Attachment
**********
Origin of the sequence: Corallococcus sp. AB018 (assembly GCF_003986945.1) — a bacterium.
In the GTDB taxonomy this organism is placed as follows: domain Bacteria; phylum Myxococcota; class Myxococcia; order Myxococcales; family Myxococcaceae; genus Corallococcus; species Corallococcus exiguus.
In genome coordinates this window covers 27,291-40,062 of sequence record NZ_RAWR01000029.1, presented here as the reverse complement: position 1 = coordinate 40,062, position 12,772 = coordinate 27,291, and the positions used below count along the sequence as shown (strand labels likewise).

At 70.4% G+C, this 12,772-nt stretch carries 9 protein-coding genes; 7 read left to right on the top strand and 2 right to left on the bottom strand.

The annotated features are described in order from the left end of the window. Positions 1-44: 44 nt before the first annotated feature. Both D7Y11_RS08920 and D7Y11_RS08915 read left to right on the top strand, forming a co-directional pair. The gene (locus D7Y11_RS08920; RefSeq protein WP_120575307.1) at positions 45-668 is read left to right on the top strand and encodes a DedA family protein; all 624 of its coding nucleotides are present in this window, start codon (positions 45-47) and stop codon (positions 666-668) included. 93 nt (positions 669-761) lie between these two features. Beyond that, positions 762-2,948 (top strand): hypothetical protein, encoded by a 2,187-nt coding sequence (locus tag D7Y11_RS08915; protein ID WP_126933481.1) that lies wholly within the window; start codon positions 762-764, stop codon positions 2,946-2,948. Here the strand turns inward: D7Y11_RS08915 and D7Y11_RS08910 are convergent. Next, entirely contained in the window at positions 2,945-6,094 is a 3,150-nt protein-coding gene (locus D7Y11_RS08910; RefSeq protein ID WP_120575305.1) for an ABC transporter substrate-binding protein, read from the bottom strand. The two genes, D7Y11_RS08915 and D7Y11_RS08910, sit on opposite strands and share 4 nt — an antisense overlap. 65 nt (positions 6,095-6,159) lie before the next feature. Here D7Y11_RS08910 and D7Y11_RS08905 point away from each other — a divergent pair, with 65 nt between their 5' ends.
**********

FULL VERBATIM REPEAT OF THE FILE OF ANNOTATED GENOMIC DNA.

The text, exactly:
Origin of the sequence: Corallococcus sp. AB018 (assembly GCF_003986945.1) — a bacterium.
In the GTDB taxonomy this organism is placed as follows: domain Bacteria; phylum Myxococcota; class Myxococcia; order Myxococcales; family Myxococcaceae; genus Corallococcus; species Corallococcus exiguus.
In genome coordinates this window covers 27,291-40,062 of sequence record NZ_RAWR01000029.1, presented here as the reverse complement: position 1 = coordinate 40,062, position 12,772 = coordinate 27,291, and the positions used below count along the sequence as shown (strand labels likewise).

At 70.4% G+C, this 12,772-nt stretch carries 9 protein-coding genes; 7 read left to right on the top strand and 2 right to left on the bottom strand.

The annotated features are described in order from the left end of the window. Positions 1-44: 44 nt before the first annotated feature. Both D7Y11_RS08920 and D7Y11_RS08915 read left to right on the top strand, forming a co-directional pair. The gene (locus D7Y11_RS08920; RefSeq protein WP_120575307.1) at positions 45-668 is read left to right on the top strand and encodes a DedA family protein; all 624 of its coding nucleotides are present in this window, start codon (positions 45-47) and stop codon (positions 666-668) included. 93 nt (positions 669-761) lie between these two features. Beyond that, positions 762-2,948 (top strand): hypothetical protein, encoded by a 2,187-nt coding sequence (locus tag D7Y11_RS08915; protein ID WP_126933481.1) that lies wholly within the window; start codon positions 762-764, stop codon positions 2,946-2,948. Here the strand turns inward: D7Y11_RS08915 and D7Y11_RS08910 are convergent. Next, entirely contained in the window at positions 2,945-6,094 is a 3,150-nt protein-coding gene (locus D7Y11_RS08910; RefSeq protein ID WP_120575305.1) for an ABC transporter substrate-binding protein, read from the bottom strand. The two genes, D7Y11_RS08915 and D7Y11_RS08910, sit on opposite strands and share 4 nt — an antisense overlap. 65 nt (positions 6,095-6,159) lie before the next feature. Here D7Y11_RS08910 and D7Y11_RS08905 point away from each other — a divergent pair, with 65 nt between their 5' ends.